For those who've always wanted to be a member of the crowd that takes part in the recording of a live album, Pete Yorn is providing that opportunity ... many times.
In addition to Yorn's regular nightly concert during his "You & Me" acoustic tour, he is presenting a free daytime show at every respective city's independent record store.
Each of the in-store concerts will be recorded for a limited edition souvenir CD series, "Live From ...," which will be sold exclusively at the location where it was staged. Different city, different set list.
Just don't show up and shout "Freebird," because Yorn might call your bluff.
Even those casual fans who haven't bought Yorn's previous albums probably possess a few of his songs in their DVD collection. The musician has contributed to the soundtracks of more than a dozen feature films, with icons like Shrek, Spider-Man and Jim Carrey filling the screen while his tunes provide the aural backdrop.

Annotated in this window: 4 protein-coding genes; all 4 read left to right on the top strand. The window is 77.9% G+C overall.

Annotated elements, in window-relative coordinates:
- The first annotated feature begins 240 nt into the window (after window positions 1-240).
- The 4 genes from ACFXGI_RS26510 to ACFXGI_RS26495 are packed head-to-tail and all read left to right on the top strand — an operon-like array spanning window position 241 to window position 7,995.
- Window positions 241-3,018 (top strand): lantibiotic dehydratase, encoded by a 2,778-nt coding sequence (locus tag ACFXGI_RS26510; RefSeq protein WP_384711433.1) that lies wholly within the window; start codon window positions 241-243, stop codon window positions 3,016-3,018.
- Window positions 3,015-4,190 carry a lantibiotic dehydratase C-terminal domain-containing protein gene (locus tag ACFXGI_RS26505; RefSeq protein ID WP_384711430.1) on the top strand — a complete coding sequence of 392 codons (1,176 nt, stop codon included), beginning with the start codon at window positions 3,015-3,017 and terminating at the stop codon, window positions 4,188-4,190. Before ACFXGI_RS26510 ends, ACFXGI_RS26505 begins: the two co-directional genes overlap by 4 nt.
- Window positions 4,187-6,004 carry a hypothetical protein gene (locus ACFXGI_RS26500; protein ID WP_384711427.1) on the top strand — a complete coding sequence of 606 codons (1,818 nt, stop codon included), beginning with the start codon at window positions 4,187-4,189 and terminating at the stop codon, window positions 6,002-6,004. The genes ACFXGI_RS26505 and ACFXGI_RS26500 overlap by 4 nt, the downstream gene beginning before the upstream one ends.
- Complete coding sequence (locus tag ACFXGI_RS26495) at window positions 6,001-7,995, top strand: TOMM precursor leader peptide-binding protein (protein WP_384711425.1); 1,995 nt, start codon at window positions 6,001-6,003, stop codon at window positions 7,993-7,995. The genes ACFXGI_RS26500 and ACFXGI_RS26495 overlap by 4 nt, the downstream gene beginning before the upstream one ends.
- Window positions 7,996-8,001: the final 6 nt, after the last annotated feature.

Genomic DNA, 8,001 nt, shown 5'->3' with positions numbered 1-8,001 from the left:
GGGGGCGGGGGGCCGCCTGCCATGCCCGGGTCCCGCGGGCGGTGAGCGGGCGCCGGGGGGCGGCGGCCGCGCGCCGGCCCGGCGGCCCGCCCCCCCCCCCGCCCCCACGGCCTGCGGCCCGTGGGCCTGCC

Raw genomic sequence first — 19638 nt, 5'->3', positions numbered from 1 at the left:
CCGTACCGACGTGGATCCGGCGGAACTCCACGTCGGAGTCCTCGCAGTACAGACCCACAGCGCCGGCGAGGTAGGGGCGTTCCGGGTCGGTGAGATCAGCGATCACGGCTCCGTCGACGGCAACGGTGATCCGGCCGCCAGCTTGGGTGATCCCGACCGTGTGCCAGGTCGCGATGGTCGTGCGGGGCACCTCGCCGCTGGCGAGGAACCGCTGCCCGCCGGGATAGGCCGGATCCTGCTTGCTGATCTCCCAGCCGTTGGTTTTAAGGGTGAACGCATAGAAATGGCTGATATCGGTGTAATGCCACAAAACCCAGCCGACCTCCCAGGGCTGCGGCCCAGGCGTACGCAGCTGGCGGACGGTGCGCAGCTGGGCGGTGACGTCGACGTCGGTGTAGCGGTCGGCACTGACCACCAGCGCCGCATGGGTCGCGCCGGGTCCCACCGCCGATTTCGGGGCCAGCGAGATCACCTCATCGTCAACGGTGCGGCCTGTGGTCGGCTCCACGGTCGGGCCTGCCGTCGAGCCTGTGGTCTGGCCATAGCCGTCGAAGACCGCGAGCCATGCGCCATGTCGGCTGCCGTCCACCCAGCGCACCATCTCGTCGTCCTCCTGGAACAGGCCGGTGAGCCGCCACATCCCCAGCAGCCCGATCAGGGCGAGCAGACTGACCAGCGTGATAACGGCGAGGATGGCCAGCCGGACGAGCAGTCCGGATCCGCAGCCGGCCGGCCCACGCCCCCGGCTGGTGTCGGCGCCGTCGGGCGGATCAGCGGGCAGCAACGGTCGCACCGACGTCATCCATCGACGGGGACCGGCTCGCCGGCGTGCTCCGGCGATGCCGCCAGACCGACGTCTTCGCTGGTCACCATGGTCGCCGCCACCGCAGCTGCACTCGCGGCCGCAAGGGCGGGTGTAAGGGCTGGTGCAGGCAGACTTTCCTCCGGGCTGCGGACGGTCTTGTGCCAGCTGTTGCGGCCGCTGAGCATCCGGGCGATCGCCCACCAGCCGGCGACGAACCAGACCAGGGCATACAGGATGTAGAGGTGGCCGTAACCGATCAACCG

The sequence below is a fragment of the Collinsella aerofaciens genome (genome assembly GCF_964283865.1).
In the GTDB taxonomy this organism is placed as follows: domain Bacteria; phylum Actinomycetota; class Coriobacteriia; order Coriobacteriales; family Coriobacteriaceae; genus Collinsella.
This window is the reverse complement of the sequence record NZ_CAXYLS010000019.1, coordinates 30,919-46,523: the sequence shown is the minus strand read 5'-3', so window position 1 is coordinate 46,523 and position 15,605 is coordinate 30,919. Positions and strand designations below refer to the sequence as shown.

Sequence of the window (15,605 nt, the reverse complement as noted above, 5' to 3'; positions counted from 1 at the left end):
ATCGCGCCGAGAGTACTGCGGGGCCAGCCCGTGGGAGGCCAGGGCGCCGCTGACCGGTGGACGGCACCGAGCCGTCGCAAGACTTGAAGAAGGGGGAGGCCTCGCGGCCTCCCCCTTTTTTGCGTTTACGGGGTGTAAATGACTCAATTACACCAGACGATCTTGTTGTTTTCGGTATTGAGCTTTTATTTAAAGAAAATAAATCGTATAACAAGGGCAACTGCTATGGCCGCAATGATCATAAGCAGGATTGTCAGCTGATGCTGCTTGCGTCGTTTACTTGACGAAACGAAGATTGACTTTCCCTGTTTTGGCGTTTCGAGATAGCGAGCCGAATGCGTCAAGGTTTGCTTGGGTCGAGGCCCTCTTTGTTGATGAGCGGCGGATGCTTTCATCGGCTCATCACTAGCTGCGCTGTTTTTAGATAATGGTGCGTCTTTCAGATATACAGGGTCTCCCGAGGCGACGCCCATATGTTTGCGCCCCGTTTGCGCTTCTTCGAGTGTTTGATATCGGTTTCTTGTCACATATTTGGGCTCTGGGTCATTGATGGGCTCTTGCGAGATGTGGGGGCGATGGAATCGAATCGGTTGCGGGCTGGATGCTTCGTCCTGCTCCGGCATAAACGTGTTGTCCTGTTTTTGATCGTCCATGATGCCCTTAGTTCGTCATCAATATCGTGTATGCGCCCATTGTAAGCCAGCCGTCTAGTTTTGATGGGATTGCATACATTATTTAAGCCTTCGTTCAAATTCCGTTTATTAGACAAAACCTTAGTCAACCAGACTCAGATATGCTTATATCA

The 31-year-old performer is busy preparing to release two more traditional projects next month: his third full-length album, "Nightcrawler," and a limited-edition EP, "Westerns." Only those who preorder "Nightcrawler" at a "You & Me" venue will receive this EP inspired by his "lonesome cowboy phase."
"I love Lawrence, Kansas," are the emphatic first words out of Yorn's mouth, speaking by phone prior to a performance in Texas.
What do you love about Lawrence?
A: I like the Eldridge Hotel.
Q: Have you encountered a ghost there before?
A: No. But I remember when I slept there I kept waking up all creeped out. ... But I've always had a good time around there. In fact, I've always said the best jukebox I've ever found was in Lawrence.
Q: Was it at the Eighth Street Tap Room?
A: The one downstairs? Yeah. I remember looking through it and seeing Chris Bell's "I Am the Cosmos," and I'm like, "This is seriously funky."
Q: Do you approach an in-store performance differently than a regular show?